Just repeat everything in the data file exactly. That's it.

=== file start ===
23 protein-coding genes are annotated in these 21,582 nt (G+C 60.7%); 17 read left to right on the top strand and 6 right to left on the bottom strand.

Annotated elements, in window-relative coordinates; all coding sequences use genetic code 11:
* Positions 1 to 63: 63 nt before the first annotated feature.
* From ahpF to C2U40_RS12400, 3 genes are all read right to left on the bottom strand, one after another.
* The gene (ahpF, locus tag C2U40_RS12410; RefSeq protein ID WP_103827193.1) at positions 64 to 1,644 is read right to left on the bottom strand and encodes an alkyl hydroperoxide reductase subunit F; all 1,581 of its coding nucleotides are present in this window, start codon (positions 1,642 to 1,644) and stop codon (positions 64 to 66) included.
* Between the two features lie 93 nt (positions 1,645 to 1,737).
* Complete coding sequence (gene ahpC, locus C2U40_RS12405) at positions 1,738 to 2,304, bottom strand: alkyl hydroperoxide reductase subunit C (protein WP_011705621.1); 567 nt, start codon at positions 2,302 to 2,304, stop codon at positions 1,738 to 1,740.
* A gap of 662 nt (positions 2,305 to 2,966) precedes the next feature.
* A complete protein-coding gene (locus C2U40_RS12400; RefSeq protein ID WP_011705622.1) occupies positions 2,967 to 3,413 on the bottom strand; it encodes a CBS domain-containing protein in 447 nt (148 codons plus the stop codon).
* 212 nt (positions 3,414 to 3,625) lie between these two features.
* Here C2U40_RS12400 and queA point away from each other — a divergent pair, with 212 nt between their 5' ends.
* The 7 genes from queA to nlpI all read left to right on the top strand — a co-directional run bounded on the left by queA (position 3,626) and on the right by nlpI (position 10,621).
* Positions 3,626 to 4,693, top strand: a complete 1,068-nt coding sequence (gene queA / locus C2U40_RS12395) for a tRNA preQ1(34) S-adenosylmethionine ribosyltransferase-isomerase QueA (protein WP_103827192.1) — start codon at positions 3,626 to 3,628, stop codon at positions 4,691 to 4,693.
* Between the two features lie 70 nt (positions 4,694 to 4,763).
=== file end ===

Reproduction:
23 protein-coding genes are annotated in these 21,582 nt (G+C 60.7%); 17 read left to right on the top strand and 6 right to left on the bottom strand.

Annotated elements, in window-relative coordinates; all coding sequences use genetic code 11:
* Positions 1 to 63: 63 nt before the first annotated feature.
* From ahpF to C2U40_RS12400, 3 genes are all read right to left on the bottom strand, one after another.
* The gene (ahpF, locus tag C2U40_RS12410; RefSeq protein ID WP_103827193.1) at positions 64 to 1,644 is read right to left on the bottom strand and encodes an alkyl hydroperoxide reductase subunit F; all 1,581 of its coding nucleotides are present in this window, start codon (positions 1,642 to 1,644) and stop codon (positions 64 to 66) included.
* Between the two features lie 93 nt (positions 1,645 to 1,737).
* Complete coding sequence (gene ahpC, locus C2U40_RS12405) at positions 1,738 to 2,304, bottom strand: alkyl hydroperoxide reductase subunit C (protein WP_011705621.1); 567 nt, start codon at positions 2,302 to 2,304, stop codon at positions 1,738 to 1,740.
* A gap of 662 nt (positions 2,305 to 2,966) precedes the next feature.
* A complete protein-coding gene (locus C2U40_RS12400; RefSeq protein ID WP_011705622.1) occupies positions 2,967 to 3,413 on the bottom strand; it encodes a CBS domain-containing protein in 447 nt (148 codons plus the stop codon).
* 212 nt (positions 3,414 to 3,625) lie between these two features.
* Here C2U40_RS12400 and queA point away from each other — a divergent pair, with 212 nt between their 5' ends.
* The 7 genes from queA to nlpI all read left to right on the top strand — a co-directional run bounded on the left by queA (position 3,626) and on the right by nlpI (position 10,621).
* Positions 3,626 to 4,693, top strand: a complete 1,068-nt coding sequence (gene queA / locus C2U40_RS12395) for a tRNA preQ1(34) S-adenosylmethionine ribosyltransferase-isomerase QueA (protein WP_103827192.1) — start codon at positions 3,626 to 3,628, stop codon at positions 4,691 to 4,693.
* Between the two features lie 70 nt (positions 4,694 to 4,763).